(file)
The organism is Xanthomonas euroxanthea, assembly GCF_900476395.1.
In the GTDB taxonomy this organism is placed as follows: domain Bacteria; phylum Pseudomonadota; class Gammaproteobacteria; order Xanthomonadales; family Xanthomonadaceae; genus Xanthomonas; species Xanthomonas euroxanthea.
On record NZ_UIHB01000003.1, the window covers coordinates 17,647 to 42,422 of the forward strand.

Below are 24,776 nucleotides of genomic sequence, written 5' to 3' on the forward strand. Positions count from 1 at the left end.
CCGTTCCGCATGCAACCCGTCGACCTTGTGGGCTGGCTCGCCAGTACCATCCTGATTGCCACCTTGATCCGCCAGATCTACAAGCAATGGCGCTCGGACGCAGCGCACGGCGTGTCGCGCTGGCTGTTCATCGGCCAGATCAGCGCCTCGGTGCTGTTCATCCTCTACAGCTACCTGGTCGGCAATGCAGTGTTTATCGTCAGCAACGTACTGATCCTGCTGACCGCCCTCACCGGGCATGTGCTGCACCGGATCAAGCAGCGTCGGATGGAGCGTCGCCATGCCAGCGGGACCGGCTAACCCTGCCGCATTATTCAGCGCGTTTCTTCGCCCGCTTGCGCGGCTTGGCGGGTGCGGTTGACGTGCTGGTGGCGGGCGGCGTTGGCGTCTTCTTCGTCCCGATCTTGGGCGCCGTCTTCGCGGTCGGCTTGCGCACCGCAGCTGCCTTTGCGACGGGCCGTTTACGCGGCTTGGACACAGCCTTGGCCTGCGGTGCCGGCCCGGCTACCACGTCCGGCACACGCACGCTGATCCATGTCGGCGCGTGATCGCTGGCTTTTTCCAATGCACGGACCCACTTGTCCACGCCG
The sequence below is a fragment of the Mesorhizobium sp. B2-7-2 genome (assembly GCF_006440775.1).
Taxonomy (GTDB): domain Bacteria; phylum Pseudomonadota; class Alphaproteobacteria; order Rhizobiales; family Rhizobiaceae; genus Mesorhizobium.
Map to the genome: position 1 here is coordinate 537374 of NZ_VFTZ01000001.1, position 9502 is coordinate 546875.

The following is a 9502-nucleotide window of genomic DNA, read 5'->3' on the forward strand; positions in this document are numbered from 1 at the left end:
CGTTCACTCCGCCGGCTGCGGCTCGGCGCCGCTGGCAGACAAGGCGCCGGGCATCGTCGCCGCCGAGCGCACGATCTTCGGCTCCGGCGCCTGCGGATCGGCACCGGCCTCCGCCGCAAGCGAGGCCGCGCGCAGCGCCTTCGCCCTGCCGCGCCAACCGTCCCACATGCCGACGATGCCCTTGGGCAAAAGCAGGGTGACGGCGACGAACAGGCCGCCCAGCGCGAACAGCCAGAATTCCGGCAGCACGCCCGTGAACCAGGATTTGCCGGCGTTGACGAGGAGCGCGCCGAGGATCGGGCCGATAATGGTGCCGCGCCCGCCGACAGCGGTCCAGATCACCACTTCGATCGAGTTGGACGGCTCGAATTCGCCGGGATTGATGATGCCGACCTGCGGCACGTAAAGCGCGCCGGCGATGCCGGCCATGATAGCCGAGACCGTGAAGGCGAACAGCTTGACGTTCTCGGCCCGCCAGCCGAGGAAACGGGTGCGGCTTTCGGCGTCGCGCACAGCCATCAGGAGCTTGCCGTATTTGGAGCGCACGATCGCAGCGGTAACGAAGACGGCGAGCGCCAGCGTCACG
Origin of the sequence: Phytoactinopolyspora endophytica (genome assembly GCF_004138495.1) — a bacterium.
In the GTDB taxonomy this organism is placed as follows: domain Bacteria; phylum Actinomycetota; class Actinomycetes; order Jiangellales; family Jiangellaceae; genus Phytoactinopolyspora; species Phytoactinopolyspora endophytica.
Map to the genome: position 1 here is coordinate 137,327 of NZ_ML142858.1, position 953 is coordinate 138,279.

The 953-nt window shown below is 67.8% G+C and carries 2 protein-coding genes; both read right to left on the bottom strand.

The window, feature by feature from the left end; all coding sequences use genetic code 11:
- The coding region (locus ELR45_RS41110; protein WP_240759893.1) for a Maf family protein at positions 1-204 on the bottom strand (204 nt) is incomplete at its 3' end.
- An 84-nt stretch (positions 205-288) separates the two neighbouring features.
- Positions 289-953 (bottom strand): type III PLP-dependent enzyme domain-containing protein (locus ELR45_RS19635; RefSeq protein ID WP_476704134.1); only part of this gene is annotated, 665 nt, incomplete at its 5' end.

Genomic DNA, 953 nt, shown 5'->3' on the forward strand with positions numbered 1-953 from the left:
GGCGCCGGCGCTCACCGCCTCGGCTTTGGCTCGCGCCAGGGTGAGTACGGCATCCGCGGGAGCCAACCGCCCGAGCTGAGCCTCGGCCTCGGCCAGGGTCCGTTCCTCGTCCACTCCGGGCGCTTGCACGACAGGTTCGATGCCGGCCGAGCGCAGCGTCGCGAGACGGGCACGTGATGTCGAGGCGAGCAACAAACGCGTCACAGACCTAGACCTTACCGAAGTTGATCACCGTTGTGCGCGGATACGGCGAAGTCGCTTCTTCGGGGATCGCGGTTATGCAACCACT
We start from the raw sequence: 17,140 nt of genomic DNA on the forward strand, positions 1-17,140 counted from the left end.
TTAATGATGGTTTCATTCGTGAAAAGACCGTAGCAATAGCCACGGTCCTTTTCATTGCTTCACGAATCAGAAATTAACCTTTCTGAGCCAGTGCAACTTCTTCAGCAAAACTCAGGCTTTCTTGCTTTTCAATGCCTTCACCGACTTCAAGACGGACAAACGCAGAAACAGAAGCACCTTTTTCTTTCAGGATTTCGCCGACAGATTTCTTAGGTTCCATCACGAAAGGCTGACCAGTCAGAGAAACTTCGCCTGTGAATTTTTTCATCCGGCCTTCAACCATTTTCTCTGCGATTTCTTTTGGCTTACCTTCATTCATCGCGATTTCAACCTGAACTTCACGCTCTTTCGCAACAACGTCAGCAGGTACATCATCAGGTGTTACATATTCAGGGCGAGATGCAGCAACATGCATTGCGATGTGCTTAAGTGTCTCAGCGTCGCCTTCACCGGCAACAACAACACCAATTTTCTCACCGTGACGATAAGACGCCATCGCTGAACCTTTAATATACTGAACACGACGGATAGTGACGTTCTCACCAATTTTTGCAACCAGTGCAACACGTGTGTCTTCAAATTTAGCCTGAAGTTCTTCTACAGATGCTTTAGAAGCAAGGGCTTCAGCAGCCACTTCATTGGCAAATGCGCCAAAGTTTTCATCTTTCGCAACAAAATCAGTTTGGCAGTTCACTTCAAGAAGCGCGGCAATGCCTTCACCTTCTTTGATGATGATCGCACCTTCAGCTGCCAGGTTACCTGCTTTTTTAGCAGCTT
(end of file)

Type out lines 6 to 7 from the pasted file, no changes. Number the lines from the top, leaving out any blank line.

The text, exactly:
The sequence below is a fragment of the Mesorhizobium sp. B2-7-2 genome (assembly GCF_006440775.1).
Taxonomy (GTDB): domain Bacteria; phylum Pseudomonadota; class Alphaproteobacteria; order Rhizobiales; family Rhizobiaceae; genus Mesorhizobium.